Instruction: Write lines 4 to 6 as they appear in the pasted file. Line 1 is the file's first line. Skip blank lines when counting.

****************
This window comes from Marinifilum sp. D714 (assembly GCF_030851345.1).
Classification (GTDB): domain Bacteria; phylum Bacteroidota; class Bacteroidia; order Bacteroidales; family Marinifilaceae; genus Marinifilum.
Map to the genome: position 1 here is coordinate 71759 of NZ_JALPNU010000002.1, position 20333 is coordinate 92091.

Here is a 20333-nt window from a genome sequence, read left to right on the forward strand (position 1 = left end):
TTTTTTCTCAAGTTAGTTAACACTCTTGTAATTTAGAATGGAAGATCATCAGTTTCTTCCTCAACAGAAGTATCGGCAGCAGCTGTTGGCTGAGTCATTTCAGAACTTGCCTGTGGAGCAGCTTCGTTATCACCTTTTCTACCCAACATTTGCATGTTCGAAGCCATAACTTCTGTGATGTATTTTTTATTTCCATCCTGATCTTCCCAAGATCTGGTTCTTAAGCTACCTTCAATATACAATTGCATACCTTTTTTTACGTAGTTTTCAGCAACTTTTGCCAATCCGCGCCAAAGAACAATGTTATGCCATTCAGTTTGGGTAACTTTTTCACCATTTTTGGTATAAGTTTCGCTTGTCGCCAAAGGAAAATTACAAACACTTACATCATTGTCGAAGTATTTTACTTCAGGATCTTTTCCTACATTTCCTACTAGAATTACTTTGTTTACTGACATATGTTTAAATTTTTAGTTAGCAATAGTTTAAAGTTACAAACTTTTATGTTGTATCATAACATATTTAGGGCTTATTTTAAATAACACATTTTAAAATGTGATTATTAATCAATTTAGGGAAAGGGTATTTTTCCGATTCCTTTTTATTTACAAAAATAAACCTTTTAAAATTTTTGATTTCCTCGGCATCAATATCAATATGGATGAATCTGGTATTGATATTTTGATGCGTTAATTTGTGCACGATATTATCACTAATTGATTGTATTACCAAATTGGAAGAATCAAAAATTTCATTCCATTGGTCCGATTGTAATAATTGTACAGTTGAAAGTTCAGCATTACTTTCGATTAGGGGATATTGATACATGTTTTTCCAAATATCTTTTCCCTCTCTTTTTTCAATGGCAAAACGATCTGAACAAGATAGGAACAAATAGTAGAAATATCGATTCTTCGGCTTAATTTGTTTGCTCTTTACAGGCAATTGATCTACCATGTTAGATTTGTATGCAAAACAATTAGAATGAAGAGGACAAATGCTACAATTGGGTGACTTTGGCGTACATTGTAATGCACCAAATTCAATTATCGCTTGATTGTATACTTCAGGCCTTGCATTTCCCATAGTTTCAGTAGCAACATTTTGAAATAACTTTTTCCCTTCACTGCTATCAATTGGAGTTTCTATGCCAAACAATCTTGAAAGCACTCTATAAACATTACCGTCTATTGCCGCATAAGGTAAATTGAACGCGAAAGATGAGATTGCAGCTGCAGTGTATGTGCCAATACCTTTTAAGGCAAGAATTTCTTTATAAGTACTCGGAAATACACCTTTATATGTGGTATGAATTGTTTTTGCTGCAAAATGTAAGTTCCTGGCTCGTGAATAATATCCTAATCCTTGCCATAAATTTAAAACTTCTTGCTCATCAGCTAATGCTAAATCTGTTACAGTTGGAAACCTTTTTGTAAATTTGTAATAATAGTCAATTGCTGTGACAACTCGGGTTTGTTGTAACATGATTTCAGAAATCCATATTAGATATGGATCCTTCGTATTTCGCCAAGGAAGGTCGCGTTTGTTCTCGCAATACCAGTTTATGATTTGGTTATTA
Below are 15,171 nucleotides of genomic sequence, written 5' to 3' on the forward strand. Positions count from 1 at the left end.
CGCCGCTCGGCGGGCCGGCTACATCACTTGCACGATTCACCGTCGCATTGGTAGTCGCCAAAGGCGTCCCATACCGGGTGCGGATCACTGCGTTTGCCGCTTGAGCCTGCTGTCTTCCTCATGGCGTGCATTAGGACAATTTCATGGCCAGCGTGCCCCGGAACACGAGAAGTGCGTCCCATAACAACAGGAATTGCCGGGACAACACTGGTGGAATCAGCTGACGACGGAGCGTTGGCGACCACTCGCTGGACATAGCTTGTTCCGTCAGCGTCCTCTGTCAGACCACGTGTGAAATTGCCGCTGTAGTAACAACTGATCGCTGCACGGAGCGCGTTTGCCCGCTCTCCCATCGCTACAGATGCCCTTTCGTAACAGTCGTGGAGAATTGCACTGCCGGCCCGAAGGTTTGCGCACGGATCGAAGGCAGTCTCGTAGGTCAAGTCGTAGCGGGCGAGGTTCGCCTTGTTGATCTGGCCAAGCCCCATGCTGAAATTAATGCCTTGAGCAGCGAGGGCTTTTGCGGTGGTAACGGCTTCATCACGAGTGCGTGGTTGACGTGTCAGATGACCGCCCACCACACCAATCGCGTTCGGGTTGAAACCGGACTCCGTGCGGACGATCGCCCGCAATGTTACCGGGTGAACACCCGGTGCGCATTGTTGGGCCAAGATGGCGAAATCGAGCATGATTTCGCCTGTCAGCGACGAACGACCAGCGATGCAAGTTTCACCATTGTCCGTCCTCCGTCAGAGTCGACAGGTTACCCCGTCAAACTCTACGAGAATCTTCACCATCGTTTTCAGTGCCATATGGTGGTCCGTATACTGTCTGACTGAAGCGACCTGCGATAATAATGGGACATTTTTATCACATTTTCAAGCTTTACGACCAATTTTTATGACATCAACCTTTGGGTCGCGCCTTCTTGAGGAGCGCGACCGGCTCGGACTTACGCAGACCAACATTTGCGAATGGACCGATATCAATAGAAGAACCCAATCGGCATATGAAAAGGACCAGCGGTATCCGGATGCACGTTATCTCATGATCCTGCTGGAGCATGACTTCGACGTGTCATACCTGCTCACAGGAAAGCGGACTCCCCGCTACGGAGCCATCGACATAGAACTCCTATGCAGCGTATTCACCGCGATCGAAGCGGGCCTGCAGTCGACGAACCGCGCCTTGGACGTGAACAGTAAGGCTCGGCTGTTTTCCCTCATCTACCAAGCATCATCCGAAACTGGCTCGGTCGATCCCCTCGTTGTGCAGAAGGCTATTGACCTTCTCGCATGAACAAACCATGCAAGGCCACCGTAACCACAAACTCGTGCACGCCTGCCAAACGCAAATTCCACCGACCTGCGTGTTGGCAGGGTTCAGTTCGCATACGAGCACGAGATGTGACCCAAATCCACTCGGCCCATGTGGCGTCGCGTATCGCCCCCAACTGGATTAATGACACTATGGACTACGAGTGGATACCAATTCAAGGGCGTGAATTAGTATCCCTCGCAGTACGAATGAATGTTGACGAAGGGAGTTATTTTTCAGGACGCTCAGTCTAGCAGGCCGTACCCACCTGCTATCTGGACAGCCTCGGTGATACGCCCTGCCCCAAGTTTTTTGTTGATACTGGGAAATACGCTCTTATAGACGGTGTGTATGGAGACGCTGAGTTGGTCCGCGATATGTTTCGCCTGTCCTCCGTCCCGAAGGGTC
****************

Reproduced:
Here is a 20333-nt window from a genome sequence, read left to right on the forward strand (position 1 = left end):
TTTTTTCTCAAGTTAGTTAACACTCTTGTAATTTAGAATGGAAGATCATCAGTTTCTTCCTCAACAGAAGTATCGGCAGCAGCTGTTGGCTGAGTCATTTCAGAACTTGCCTGTGGAGCAGCTTCGTTATCACCTTTTCTACCCAACATTTGCATGTTCGAAGCCATAACTTCTGTGATGTATTTTTTATTTCCATCCTGATCTTCCCAAGATCTGGTTCTTAAGCTACCTTCAATATACAATTGCATACCTTTTTTTACGTAGTTTTCAGCAACTTTTGCCAATCCGCGCCAAAGAACAATGTTATGCCATTCAGTTTGGGTAACTTTTTCACCATTTTTGGTATAAGTTTCGCTTGTCGCCAAAGGAAAATTACAAACACTTACATCATTGTCGAAGTATTTTACTTCAGGATCTTTTCCTACATTTCCTACTAGAATTACTTTGTTTACTGACATATGTTTAAATTTTTAGTTAGCAATAGTTTAAAGTTACAAACTTTTATGTTGTATCATAACATATTTAGGGCTTATTTTAAATAACACATTTTAAAATGTGATTATTAATCAATTTAGGGAAAGGGTATTTTTCCGATTCCTTTTTATTTACAAAAATAAACCTTTTAAAATTTTTGATTTCCTCGGCATCAATATCAATATGGATGAATCTGGTATTGATATTTTGATGCGTTAATTTGTGCACGATATTATCACTAATTGATTGTATTACCAAATTGGAAGAATCAAAAATTTCATTCCATTGGTCCGATTGTAATAATTGTACAGTTGAAAGTTCAGCATTACTTTCGATTAGGGGATATTGATACATGTTTTTCCAAATATCTTTTCCCTCTCTTTTTTCAATGGCAAAACGATCTGAACAAGATAGGAACAAATAGTAGAAATATCGATTCTTCGGCTTAATTTGTTTGCTCTTTACAGGCAATTGATCTACCATGTTAGATTTGTATGCAAAACAATTAGAATGAAGAGGACAAATGCTACAATTGGGTGACTTTGGCGTACATTGTAATGCACCAAATTCAATTATCGCTTGATTGTATACTTCAGGCCTTGCATTTCCCATAGTTTCAGTAGCAACATTTTGAAATAACTTTTTCCCTTCACTGCTATCAATTGGAGTTTCTATGCCAAACAATCTTGAAAGCACTCTATAAACATTACCGTCTATTGCCGCATAAGGTAAATTGAACGCGAAAGATGAGATTGCAGCTGCAGTGTATGTGCCAATACCTTTTAAGGCAAGAATTTCTTTATAAGTACTCGGAAATACACCTTTATATGTGGTATGAATTGTTTTTGCTGCAAAATGTAAGTTCCTGGCTCGTGAATAATATCCTAATCCTTGCCATAAATTTAAAACTTCTTGCTCATCAGCTAATGCTAAATCTGTTACAGTTGGAAACCTTTTTGTAAATTTGTAATAATAGTCAATTGCTGTGACAACTCGGGTTTGTTGTAACATGATTTCAGAAATCCATATTAGATATGGATCCTTCGTATTTCGCCAAGGAAGGTCGCGTTTGTTCTCGCAATACCAGTTTATGATTTGGTTATTA
Below are 15,171 nucleotides of genomic sequence, written 5' to 3' on the forward strand. Positions count from 1 at the left end.